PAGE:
WHAT NOW? Cautious investors move to the sidelines

The U.S. market is now in a rethink mode and frankly is happy to sit on the sidelines. With the Trump Administration about to release its budget and tax reform initiatives sometime next week, investors have decided to move to the sidelines. The Fed comments also will take some time to digest and as such caution is the better part of valour.

The market is looking to digest the news that another rate hike is now looking like a distinct possibility by December. The Fed will need to see some bullish data continuing to justify a hike and especially if inflation remains subdued. We have heard this all before, however if the Republicans can get the passage of their Tax Bill and budget passed then a hike will be vindicated. The outlook for markets then is a little choppy. The Vix in response fell to 9.67 which does not reflect geopolitical risk or high stock valuations.

China was downgraded by S&P to A+ citing an overheated financial market and ambitious economic targets. Whilst the banking sector could be strong credit growth is the main factor.

Mario Draghi will be speaking later this week at the European Systemic Risk Board and Theresa May meets her cabinet to see what she can give the EU as part of the Brexit negotiations.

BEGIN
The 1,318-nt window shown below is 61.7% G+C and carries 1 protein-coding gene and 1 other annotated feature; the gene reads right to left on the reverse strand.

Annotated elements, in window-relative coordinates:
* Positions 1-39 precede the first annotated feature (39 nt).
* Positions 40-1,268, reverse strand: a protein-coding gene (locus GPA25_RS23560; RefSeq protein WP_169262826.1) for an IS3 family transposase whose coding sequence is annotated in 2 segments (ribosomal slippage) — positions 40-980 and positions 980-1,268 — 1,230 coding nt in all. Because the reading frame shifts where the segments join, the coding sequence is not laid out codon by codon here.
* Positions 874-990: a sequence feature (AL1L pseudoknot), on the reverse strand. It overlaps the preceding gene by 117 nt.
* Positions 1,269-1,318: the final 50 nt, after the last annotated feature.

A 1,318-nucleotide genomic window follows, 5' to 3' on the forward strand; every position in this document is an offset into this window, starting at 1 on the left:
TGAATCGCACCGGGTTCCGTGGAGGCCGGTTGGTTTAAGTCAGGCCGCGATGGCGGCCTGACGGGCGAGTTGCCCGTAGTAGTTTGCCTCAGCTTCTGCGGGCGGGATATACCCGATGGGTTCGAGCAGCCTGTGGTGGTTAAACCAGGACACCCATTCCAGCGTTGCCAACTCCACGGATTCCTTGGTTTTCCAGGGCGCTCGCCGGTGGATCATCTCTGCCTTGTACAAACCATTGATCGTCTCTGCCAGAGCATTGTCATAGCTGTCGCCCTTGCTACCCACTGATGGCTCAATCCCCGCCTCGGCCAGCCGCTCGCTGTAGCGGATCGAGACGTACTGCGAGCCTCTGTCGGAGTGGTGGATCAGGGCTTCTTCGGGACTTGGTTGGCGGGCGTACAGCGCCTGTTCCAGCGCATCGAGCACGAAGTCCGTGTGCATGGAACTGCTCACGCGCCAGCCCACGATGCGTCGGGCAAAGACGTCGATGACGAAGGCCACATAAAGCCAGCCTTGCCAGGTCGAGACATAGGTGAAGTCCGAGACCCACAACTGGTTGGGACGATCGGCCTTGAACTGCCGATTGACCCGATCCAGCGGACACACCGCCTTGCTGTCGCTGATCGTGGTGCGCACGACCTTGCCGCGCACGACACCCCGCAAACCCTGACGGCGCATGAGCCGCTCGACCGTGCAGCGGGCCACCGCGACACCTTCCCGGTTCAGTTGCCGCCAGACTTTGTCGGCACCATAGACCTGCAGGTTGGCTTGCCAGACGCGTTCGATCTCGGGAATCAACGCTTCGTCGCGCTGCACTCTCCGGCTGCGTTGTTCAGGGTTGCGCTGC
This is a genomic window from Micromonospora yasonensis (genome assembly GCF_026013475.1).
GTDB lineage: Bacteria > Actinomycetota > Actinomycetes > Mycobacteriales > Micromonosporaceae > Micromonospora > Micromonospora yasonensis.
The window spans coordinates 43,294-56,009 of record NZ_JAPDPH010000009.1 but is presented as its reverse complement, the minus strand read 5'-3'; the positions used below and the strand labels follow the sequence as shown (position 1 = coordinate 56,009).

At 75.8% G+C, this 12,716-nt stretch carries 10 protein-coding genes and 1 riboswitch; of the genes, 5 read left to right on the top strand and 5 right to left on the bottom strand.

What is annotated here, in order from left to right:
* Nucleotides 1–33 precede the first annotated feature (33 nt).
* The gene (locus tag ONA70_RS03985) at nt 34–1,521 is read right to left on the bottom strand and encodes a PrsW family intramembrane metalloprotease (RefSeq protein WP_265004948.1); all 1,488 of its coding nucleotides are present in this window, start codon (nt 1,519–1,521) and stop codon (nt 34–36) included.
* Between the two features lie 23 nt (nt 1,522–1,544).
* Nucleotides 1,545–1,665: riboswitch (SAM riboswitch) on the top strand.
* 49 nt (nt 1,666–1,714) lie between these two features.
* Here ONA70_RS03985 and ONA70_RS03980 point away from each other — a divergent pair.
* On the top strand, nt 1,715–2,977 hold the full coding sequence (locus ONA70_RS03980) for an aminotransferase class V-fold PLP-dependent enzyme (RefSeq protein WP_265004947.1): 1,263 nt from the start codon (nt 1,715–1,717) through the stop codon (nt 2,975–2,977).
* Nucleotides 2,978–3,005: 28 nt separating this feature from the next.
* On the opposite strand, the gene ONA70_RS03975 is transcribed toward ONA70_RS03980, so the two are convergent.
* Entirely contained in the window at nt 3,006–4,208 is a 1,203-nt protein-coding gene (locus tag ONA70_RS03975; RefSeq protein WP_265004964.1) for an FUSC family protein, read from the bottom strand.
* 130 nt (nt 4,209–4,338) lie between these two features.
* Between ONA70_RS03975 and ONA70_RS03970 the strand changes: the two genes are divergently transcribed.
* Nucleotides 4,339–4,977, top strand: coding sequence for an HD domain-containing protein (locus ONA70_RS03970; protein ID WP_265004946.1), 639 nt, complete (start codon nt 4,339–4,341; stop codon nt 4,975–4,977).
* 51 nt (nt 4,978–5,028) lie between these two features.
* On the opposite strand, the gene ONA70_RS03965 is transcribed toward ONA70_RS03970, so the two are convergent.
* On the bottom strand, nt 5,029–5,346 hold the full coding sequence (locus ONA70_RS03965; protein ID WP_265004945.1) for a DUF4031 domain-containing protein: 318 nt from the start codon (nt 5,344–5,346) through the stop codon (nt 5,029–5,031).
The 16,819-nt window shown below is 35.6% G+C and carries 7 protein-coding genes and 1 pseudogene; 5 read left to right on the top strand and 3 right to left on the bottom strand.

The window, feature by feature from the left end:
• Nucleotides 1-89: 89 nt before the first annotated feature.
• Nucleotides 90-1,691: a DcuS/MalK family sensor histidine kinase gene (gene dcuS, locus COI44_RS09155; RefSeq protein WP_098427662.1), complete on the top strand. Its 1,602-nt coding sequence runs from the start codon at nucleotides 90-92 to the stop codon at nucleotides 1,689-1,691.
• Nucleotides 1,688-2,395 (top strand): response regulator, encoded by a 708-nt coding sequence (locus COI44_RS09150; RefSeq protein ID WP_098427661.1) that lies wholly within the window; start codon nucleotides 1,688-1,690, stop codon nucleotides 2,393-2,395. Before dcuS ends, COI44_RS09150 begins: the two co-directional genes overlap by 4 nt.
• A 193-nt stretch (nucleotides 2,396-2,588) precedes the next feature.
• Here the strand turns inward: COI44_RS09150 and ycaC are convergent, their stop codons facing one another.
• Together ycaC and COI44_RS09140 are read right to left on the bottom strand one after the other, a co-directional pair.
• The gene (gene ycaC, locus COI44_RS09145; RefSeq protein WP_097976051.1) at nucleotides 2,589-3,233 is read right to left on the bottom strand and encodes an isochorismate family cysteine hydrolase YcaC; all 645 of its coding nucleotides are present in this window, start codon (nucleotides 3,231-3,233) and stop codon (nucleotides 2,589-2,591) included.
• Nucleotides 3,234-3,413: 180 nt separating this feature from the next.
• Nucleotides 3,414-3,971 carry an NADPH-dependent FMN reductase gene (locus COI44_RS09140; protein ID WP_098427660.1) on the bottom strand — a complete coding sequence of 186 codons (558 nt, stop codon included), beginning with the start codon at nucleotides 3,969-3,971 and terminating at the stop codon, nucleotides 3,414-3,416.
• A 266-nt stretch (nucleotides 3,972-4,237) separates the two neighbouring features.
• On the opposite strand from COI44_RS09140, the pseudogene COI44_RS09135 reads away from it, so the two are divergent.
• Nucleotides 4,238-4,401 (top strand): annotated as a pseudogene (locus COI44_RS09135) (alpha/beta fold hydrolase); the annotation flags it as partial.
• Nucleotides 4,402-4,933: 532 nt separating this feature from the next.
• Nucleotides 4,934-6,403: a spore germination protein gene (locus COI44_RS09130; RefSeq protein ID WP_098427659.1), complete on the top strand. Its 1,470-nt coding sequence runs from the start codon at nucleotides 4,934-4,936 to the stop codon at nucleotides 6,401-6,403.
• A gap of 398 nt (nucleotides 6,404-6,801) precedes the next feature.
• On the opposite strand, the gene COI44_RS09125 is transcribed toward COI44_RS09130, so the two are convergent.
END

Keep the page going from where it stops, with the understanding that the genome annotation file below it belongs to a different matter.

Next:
German elections on the 24th September should see Angela Merkel returned as the German Leader.


The S&P 500 fell 0.3%, the Dow fell 0.24% ending a nine-day streak.

Currencies; The Bloomberg Dollar Spot Index fell 0.1% and the euro rose 0.5%.

Bonds; the U.S.10-year rose 1 bp in yield to finish at 2.28% and the bund closed at 0.46% the highest level in six weeks. The probability of a rate hike in December 2017 is 60.4% and in June 2018 81.9%. What spooked the market today was that 11 of the 16 officials saw the appropriate level of Fed funds as between 1.25% and 1.5%. This is a quarter point higher than current levels. The yield curve remains flat, with 2/30 at 136.20 bp, 2/10 83.3bp and 10/30 closed at 52.70.  The U.S. 2-year closed at 1.366%, 10-year closed at 2.27% and 30 -year closed slightly better at 2.805%.

Commodities; WTI fell marginally, gold fell 1.7% and copper’s fall continued with copper falling 1.1%. Iron ore looks to be in retreat as market realities start to bite. SGX futures are now below $79.75 a tonne. How far the commodity moves will be dependent upon Chinese steel output and demand. Vale is expected to increase output over the coming months.

Aussie Market Today.

Geopolitical risk and market expectations are likely to drive markets the next few trading sessions. With the possibility of an announcement next week in the U.S. regrading budgets, this could go either way. If Trump’s team don’t deliver then the equity market may soften a little whilst bonds may become bid. Today is likely to be a squaring day with no real discernible pattern.